Thank you to Disney and Pixar Studios for hosting me during the #PixarCocoEvent.
One of the first questions I was asked after my trip to Pixar Studios was, “Is that new movie going to be scary?” I totally understand the concern. We’re used to thinking of skeletons equated with Halloween and horror movies, and Pixar’s Coco is full of skeletons. There’s no reason to worry, though. The skeletons in Coco are practically cuddly. Well…as cuddly as you can be when you’re a skeleton.
We had the chance to learn from Character Shading Lead Byron Bashforth, Simulation Technical Director Emron Grover, Supervising Animator Gini Santos and Character Art Director Daniel Arriaga about how they brought the skeletons in Coco to life. Spoiler alert: it wasn’t an easy task!
Animating skeletons was completely new to the team at Pixar, and it created a whole new set of challenges. How do you get a skeleton to emote? How do you create different characters, considering most skeletons look very similar?
Through a long process of research and test animations, they created the skeletons in the Land of the Dead with multiple variations in shape. They also decided it worked best to fuse the jawbone to the rest of the skull, even though it is not connected in real anatomy.
The filmmakers had to question things like if the characters had hair and if the hair grew from the bones or acted more like a wig?
Other questions they had to address? How do the skeletons move without the connective tissue present? How far can they push the movement?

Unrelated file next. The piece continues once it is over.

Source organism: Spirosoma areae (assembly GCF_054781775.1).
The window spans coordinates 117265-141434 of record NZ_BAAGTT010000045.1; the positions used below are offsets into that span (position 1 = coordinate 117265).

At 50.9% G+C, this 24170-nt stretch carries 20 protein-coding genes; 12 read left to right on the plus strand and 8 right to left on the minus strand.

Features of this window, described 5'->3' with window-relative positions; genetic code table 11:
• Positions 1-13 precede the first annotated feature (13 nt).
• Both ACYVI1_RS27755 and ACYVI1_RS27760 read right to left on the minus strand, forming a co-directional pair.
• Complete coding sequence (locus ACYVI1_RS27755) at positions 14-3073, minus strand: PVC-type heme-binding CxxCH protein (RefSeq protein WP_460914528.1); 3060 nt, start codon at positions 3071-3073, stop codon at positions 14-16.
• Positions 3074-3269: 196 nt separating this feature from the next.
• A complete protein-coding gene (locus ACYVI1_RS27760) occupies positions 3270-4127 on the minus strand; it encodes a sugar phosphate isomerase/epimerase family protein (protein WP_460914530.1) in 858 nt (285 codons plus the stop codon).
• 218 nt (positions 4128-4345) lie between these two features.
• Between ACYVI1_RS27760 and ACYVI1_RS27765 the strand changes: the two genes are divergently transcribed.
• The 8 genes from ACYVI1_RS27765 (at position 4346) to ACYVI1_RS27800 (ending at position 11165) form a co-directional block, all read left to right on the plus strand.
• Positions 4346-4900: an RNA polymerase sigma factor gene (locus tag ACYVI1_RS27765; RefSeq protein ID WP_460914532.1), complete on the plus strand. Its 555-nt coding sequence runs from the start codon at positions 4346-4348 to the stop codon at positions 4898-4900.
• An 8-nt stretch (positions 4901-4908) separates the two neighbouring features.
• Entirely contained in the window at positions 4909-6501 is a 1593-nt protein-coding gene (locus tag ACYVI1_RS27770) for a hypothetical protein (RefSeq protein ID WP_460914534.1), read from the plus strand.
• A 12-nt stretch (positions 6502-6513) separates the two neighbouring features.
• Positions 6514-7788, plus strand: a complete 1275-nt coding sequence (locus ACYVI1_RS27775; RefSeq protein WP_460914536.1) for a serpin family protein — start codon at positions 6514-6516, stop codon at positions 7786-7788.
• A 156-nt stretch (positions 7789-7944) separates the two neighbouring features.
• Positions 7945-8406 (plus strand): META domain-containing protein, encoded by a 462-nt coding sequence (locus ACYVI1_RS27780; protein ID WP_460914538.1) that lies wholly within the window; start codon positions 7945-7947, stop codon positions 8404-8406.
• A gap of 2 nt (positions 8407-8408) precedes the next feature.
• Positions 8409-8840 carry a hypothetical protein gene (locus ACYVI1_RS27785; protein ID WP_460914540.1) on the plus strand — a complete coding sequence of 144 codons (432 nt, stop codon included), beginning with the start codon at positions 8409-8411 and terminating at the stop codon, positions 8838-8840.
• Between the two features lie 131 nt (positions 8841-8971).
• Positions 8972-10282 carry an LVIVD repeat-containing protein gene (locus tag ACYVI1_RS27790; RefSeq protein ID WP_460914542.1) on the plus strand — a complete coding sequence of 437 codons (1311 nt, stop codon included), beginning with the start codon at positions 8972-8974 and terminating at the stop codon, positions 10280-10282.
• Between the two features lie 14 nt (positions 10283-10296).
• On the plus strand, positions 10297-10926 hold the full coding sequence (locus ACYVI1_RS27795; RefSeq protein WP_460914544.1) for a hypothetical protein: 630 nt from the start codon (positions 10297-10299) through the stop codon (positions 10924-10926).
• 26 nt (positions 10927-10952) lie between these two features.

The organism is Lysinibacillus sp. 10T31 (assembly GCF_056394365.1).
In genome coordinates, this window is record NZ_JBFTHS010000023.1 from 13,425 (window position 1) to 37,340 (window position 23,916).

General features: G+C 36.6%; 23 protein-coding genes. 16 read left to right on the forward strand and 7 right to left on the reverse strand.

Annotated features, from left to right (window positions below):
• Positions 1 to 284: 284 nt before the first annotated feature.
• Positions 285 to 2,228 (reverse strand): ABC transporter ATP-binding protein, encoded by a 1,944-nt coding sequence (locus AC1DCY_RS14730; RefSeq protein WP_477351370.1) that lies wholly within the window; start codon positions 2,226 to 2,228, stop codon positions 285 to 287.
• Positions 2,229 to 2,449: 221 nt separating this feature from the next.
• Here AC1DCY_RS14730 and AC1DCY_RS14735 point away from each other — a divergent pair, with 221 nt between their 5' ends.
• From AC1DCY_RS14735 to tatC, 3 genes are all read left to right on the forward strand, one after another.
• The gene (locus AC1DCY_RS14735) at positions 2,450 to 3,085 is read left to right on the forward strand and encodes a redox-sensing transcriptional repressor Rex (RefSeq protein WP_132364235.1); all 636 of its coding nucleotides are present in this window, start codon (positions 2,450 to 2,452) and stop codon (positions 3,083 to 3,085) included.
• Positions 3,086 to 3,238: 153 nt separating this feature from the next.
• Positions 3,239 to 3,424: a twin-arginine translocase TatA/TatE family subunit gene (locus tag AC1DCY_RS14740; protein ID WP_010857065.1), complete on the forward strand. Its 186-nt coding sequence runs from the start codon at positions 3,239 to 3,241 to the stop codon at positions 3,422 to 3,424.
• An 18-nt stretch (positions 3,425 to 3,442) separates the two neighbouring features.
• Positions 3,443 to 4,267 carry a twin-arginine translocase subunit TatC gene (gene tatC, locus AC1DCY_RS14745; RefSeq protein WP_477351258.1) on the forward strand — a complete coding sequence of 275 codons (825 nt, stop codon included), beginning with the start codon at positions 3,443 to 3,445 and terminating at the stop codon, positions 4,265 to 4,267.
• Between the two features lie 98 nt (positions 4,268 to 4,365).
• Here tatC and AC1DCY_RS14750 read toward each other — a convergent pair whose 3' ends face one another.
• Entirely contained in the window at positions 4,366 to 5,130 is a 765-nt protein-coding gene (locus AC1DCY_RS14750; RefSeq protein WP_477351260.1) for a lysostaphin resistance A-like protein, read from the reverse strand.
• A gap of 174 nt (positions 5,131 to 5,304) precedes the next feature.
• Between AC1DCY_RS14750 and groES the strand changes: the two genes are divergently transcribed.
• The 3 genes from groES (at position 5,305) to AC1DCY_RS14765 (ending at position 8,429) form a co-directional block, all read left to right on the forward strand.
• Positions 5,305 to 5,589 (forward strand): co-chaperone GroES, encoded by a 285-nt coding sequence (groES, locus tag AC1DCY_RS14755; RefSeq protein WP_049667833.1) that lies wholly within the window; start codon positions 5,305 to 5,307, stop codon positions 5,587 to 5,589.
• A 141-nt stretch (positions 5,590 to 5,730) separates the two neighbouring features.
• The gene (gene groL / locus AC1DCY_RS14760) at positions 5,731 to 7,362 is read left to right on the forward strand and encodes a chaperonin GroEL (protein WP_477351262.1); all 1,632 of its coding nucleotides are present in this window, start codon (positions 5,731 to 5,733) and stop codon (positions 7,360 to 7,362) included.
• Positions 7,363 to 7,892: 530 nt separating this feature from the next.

They had a little fun with the character of Hecor, giving him a gait that was inspired by Dustin Hoffman’s character, Ratso, in Midnight Cowboy.
That’s not to say that Hector didn’t give the team some specific challenges. The amount of bones shown by his frayed and tattered clothing meant extra work for the animators. Actually, all of the skeletons created the need for a little problem solving when they added clothing into the mix. The technology they use to give fabric realistic movement also caused the fabric to snag and bunch around the bones when it was animated. They spent years upgrading their collision system (how they animate cloth) to get ready for the skeletons on Coco.
They also played with different versions of face paint on the skeletons. There’s not much paint around the mouth areas of the characters because it was considered too distracting while they acted. The paint not only ties into the traditions of Dia de los Muertos, it was also another way to visually separate the characters.
You can see how the skeletons were brought to life when Coco hits theaters on November 22, 2017. Make sure you follow along with all of the #PixarCocoEvent coverage for more behind the scenes scoop!
Despite his family’s baffling generations-old ban on music, Miguel (voice of newcomer Anthony Gonzalez) dreams of becoming an accomplished musician like his idol, Ernesto de la Cruz (voice of Benjamin Bratt). Desperate to prove his talent, Miguel finds himself in the stunning and colorful Land of the Dead following a mysterious chain of events. Along the way, he meets charming trickster Hector (voice of Gael García Bernal), and together, they set off on an extraordinary journey to unlock the real story behind Miguel’s family history. Directed by Lee Unkrich (“Toy Story 3”), co-directed by Adrian Molina (story artist “Monsters University”) and produced by Darla K. Anderson (“Toy Story 3”), Disney•Pixar’s “Coco” opens in U.S. theaters on Nov. 22, 2017.